Natalie Haynes is a comedian and writer, appearing on television programmes such as BBC2’s The Review Show and radio programmes including Front Row and Saturday Review. She’s a guest contributor for The Independent, and has also written for The Guardian, The Observer, The Sunday Times, Sunday Telegraph and The Big Issue. Natalie’s own books include The Ancient Guide To Modern Life and award-winning children’s book The Great Escape. At University, Natalie read Classics at Cambridge where she was a student of Mary Beard.
CLF: You’re a Cheltenham Festival favourite, what’s your favourite thing about the festival?
NH: Hmm, how to answer without sounding like a suck-up? No.1, it’s in Cheltenham, which is a very beautiful town. No. 2, it’s in October, and Cheltenham looks especially lovely in autumn. No.3, the audience is smart and funny, and they chat to my mum (who usually comes to see me do an event or two). I have failed to avoid sucking up. Sorry.
CLF: If you could meet any of the other festival speakers who would it be?
NH: Paul Auster. I love his writing: fiction, non-fiction, screenplays, the lot. And Paul Hollywood, because TGBBO is genuinely brilliant television. I do realise it now looks like I am obsessed with men called Paul.
CLF: What are you working on at the moment?
NH: A novel. I’ve just finished the first draft. I don’t think it’s terrible. It might be ok, actually. But I’m too close to tell. So please cross your fingers for me and hope other people like it.
CLF: What inspired you to read classics?
NH: I had a great Classics teacher at school: a funny, lugubrious, lovely man named Tim Cooper. It is no exaggeration to say that he changed my life. If it weren’t for him, I might not have stuck with Latin, might not have started Greek, might never have taken Ancient History. He retired from my old school a couple of years ago – coincidentally a few weeks after I gave out prizes at their speech day. So I had the opportunity (rare, unless you win an Oscar) to say a big public thank-you for what he had given me. It was a very lovely thing to be able to do.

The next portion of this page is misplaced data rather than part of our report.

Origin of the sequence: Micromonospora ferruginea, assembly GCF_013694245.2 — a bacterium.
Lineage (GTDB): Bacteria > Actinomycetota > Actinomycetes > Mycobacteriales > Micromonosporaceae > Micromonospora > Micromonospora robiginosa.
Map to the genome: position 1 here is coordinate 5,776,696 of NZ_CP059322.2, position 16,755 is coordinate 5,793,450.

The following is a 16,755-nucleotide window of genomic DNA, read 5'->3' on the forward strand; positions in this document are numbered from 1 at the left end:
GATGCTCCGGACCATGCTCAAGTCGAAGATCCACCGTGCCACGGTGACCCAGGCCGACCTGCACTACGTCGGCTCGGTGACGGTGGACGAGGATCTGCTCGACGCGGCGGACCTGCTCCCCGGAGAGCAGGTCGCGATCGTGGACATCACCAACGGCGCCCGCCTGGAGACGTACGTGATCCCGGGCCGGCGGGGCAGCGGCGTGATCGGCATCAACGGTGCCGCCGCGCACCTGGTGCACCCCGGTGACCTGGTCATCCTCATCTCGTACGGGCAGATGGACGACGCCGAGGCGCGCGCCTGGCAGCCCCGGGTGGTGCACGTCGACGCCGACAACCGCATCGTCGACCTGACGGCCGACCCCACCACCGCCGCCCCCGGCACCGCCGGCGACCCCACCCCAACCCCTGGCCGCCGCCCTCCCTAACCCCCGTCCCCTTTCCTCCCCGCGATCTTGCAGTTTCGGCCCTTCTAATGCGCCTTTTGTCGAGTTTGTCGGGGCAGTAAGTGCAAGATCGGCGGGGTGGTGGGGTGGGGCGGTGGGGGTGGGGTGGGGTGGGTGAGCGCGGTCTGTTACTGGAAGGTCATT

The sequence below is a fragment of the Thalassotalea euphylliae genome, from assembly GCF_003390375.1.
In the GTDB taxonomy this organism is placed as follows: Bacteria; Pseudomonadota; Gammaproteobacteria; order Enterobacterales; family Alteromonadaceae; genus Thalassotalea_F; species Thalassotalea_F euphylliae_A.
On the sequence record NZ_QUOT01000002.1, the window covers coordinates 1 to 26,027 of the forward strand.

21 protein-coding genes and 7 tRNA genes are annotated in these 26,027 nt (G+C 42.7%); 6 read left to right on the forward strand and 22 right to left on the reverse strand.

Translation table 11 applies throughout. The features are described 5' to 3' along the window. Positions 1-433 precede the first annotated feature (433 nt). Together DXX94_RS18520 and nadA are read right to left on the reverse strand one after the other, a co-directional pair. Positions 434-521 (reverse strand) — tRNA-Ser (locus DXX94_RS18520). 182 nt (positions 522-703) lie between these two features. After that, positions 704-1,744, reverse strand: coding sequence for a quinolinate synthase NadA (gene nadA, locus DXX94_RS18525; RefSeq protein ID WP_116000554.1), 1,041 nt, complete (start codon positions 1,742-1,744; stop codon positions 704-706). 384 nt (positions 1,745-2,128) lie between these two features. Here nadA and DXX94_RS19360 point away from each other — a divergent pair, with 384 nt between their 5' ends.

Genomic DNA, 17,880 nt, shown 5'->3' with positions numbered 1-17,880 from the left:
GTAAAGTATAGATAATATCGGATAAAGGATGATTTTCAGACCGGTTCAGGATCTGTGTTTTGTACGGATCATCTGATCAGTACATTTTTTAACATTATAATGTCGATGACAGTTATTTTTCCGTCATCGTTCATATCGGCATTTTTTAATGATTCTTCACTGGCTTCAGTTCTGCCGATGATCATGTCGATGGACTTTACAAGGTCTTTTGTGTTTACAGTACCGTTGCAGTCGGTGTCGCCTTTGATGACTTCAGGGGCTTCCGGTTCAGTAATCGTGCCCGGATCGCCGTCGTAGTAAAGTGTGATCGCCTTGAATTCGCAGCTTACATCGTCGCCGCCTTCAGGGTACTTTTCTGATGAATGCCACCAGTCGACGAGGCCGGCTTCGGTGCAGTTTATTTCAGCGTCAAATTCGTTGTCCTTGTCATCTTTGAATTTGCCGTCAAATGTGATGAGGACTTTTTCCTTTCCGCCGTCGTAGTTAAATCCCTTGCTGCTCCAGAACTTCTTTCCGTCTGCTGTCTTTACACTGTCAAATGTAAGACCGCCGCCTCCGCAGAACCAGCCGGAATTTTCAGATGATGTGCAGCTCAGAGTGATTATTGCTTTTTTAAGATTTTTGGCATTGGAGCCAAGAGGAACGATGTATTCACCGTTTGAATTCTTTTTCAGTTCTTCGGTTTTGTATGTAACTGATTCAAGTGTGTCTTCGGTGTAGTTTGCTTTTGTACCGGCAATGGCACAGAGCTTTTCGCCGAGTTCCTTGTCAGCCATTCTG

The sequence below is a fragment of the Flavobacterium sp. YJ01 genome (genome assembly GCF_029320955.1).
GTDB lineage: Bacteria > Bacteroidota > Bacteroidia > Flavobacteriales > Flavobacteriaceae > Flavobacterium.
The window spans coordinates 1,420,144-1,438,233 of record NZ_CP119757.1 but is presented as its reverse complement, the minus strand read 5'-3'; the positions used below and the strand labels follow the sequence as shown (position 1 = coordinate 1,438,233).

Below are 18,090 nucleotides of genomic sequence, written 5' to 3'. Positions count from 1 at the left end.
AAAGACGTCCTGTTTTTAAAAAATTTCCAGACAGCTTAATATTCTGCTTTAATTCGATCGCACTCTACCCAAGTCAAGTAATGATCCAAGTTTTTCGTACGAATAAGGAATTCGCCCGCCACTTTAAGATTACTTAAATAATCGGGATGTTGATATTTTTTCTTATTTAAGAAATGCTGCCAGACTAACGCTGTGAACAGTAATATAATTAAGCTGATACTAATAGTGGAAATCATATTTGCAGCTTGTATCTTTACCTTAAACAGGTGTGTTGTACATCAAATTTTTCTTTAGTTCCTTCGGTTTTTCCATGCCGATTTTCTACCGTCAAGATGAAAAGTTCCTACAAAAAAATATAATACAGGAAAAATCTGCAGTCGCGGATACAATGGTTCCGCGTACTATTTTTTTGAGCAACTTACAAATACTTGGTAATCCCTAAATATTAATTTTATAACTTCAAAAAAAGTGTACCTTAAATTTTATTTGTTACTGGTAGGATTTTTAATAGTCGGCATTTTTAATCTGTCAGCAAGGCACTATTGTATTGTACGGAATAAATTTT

CLF: If people are interested in reading classic texts, where should they start?
NH: Well, it seems rather crude to say, with my excellent book. So I say this: read I, Claudius for a bit of Roman history (or watch it. The make-up may look a bit dusty, but the acting still rocks). Watch the ever-awesome Mary Beard any time she’s on TV. Go to see a Greek play – there’s a production of Medea touring at the moment (my favourite play of all time), which I’m planning to catch in a few weeks. Read Ted Hughes’ version of Ovid’s Metamorphoses. Read Madeleine Miller’s Orange-Prize-winning The Song of Achilles. Then you can embark on any Penguin Classic you like – Suetonius for the gossip, Juvenal for the jokes, Martial for brevity, Tacitus for history, Sophocles for drama, Plato for philosophy. Have fun…
CLF: You’re on the I’ve never read… panel at this year’s festival. What have you never read?
Masses and masses of books. The Russians, especially. Chekhov I’ve read, and a bit of Dostoyevsky. But no Crime and Punishment, no War and Peace, no Brothers Karamazov. Shameful. I would rather have spent the time I put into watching the more recent Star Wars films (Phantom Menace et al) into reading a good book. But no. I squandered it on Jar Jar Binks. Let that be a lesson.
CLF: James Bond – The book or the films?
NH: Hmm, tricky one. The films, I think. They’re better-known than the books, now, I guess. And perhaps more iconic. Also, sorry to lower the tone, but Daniel Craig is smoking hot. That always helps.